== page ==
**What Is Data Structure and Its Type With Example?**

Data structure refers to the way data is organized, stored, and manipulated in a computer system. It plays a vital role in optimizing the efficiency and performance of algorithms. In this article, we will explore different types of data structures along with examples.

## Types of Data Structures

There are several types of data structures available. Let’s take a closer look at some commonly used ones:

### 1. Arrays

An array is a collection of elements of the same type that are stored in contiguous memory locations. It provides fast access to elements based on their index. For example, consider an array of integers:

int[] numbers = {1, 2, 3, 4, 5};

Here, accessing the third element can be done using **numbers[2]**, where the index starts from 0.

### 2. Linked Lists

A linked list is a linear data structure consisting of nodes where each node contains data and a reference to the next node. Unlike arrays, linked lists provide dynamic memory allocation and efficient insertion or deletion at any position.

Consider a singly linked list containing strings:

class Node {

String data;

Node next;

}

```
```

`Node head = new Node();`

head.data = "Hello";

Node second = new Node();

second.data = "World";

head.next = second;

In this example, the first node’s data is “Hello” and it points to the second node which holds the value “World”.

### 3. Stacks

A stack follows the Last-In-First-Out (LIFO) principle, where elements are inserted and removed from one end called the top. It supports two main operations: push (insert) and pop (remove).

Here’s an example of a stack that stores characters:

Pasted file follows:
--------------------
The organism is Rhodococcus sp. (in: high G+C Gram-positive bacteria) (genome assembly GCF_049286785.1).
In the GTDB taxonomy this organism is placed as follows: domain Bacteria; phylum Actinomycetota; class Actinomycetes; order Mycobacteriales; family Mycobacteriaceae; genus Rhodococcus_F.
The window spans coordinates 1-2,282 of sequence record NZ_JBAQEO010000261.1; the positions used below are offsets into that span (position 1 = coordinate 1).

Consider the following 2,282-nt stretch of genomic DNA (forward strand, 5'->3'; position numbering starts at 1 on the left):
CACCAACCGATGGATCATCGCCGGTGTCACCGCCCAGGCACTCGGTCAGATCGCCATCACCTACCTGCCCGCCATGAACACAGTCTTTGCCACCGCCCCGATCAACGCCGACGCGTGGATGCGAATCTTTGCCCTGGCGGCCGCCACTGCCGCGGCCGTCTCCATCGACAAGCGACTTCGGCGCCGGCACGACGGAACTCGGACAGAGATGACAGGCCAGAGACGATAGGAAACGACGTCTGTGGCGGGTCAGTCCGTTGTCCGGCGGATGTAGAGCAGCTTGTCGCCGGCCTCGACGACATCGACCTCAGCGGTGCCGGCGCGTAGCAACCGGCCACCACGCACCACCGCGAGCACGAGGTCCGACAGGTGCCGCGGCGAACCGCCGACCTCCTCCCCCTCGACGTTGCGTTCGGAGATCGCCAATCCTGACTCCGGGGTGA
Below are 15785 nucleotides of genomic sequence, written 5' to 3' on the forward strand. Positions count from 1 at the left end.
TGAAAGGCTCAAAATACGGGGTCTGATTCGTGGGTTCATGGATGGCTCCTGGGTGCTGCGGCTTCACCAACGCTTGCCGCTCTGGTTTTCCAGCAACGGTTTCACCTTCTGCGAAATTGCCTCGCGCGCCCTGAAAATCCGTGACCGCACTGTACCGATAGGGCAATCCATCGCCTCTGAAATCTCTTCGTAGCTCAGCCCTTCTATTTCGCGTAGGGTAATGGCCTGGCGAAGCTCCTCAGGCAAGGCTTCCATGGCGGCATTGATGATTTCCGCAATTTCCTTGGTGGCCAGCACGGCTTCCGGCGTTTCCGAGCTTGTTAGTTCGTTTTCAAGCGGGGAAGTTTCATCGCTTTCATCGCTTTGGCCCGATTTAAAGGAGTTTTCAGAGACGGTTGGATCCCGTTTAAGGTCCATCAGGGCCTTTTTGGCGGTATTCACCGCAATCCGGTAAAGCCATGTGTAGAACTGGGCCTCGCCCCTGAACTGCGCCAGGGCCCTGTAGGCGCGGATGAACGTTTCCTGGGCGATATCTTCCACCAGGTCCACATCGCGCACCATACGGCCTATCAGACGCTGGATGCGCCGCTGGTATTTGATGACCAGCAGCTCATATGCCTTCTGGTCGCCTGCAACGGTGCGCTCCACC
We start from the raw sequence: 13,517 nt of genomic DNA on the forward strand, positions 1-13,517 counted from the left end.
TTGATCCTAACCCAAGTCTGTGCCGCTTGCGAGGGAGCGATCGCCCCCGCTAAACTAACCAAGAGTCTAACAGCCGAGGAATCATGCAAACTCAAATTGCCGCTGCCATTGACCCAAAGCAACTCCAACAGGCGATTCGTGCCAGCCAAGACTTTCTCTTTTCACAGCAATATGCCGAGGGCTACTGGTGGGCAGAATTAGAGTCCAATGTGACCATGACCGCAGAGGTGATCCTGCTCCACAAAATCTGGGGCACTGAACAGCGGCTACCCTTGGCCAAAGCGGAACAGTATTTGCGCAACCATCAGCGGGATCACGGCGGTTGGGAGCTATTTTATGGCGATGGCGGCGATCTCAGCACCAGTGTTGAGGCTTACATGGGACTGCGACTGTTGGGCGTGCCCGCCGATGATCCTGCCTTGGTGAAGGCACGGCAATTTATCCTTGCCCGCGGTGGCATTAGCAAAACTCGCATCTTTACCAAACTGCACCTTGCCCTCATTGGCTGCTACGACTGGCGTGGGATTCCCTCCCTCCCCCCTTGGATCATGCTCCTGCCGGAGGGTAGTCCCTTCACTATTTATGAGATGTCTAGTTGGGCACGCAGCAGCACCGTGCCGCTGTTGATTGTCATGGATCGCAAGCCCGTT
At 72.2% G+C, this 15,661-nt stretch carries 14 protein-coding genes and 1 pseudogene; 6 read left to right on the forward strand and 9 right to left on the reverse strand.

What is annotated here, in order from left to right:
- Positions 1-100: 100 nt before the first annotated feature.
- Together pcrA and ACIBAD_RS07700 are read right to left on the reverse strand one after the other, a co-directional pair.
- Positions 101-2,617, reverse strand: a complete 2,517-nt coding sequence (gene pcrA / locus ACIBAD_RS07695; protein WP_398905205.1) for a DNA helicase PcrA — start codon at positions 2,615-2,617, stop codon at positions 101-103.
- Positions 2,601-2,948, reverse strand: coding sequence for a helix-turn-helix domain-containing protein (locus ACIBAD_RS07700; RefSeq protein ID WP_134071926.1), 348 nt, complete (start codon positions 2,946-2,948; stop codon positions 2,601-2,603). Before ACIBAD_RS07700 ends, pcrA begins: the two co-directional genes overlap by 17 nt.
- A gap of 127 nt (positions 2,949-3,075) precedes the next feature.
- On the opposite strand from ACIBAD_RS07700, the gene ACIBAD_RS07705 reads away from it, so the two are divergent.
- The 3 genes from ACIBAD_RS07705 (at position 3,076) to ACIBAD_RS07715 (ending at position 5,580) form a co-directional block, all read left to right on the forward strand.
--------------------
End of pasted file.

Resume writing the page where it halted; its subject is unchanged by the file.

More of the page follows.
Stack<Character> stack = new Stack<>();

stack.push('a');

stack.push('b');

stack.push('c');

```
```

`while (!stack.isEmpty()) {`

System.out.println(stack.pop());

}

The output will be:

**c**

**b**

**a**

### 4. Queues

A queue follows the First-In-First-Out (FIFO) principle, where elements are added at one end called the rear and removed from the other end called the front. It supports two main operations: enqueue (insert) and dequeue (remove).

Consider a queue of integers:

Queue<Integer> queue = new LinkedList<>();

queue.enqueue(10);

queue.enqueue(20);

queue.enqueue(30);

```
```

`while (!queue.println(queue.dequeue());`

}

The output will be:

**10**

**20**

**30**

### 5. Trees

A tree is a hierarchical data structure consisting of nodes connected by edges. It has a root node and can have zero or more child nodes. Trees are commonly used for representing hierarchical relationships.

Here’s an example of a binary tree:

class Node {

int data;

Node left;

Node right;

}

```
```Node root = new Node();

root.data = 1;

Node leftChild = new Node();

leftChild.data = 2;

Node rightChild = new Node();

rightChild.data = 3;

`root.left = leftChild;`

root.right = rightChild;

In this example, the root node has two child nodes with values 2 and 3.

## In Conclusion

Data structures play an essential role in computer science and programming. Understanding the different types of data structures, their characteristics, and how to use them is crucial for writing efficient algorithms.

In this article, we explored arrays, linked lists, stacks, queues, and trees along with their examples. Remember to choose the appropriate data structure based on the specific requirements of your program to achieve optimal performance.